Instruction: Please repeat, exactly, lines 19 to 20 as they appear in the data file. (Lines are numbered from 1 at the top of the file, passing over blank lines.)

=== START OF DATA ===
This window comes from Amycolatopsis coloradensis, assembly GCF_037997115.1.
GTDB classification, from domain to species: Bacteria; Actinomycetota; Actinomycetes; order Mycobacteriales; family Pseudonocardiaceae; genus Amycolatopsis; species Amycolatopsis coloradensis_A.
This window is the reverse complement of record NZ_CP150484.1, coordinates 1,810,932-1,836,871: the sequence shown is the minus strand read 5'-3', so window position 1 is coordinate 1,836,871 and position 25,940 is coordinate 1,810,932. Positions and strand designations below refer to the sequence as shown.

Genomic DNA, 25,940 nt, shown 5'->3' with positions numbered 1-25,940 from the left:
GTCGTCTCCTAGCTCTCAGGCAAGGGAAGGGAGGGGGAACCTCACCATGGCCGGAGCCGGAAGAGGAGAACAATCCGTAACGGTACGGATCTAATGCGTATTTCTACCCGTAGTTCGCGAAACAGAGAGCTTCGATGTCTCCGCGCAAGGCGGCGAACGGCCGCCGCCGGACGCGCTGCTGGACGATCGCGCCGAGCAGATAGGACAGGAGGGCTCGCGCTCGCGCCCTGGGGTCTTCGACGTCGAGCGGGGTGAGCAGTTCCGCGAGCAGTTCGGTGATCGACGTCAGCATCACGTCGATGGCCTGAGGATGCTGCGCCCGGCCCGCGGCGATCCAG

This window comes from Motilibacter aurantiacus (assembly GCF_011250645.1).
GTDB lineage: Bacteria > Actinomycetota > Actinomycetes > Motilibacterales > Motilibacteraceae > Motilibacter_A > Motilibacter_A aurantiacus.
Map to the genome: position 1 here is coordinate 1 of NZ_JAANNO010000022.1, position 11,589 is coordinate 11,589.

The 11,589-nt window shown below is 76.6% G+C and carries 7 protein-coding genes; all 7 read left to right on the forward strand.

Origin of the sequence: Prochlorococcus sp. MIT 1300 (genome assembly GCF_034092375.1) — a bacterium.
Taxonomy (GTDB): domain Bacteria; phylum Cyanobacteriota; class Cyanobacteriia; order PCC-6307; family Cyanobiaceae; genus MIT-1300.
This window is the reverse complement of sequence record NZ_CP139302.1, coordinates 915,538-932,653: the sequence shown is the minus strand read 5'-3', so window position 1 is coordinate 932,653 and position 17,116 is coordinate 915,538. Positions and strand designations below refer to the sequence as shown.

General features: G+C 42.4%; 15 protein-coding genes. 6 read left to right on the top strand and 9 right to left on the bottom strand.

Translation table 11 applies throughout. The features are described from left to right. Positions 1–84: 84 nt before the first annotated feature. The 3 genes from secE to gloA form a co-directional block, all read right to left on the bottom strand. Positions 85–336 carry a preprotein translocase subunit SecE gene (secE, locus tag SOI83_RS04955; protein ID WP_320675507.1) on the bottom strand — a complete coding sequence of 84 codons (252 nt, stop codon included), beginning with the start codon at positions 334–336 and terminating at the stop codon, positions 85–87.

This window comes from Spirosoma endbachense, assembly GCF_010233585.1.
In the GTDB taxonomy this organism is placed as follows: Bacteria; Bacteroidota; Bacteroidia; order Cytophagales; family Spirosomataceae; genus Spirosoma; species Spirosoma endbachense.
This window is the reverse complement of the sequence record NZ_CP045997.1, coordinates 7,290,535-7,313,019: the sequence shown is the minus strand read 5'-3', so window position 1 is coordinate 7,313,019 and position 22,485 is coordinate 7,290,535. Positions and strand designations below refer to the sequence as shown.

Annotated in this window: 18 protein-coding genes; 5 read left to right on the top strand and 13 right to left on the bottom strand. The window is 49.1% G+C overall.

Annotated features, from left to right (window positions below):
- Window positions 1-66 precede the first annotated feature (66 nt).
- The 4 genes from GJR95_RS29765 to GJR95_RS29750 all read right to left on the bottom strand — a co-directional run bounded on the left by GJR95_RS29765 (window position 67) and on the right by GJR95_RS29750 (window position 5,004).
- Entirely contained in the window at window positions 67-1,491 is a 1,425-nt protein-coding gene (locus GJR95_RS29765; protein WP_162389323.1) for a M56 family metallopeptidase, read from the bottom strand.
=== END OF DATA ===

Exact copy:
Annotated features, from left to right (window positions below):
- Window positions 1-66 precede the first annotated feature (66 nt).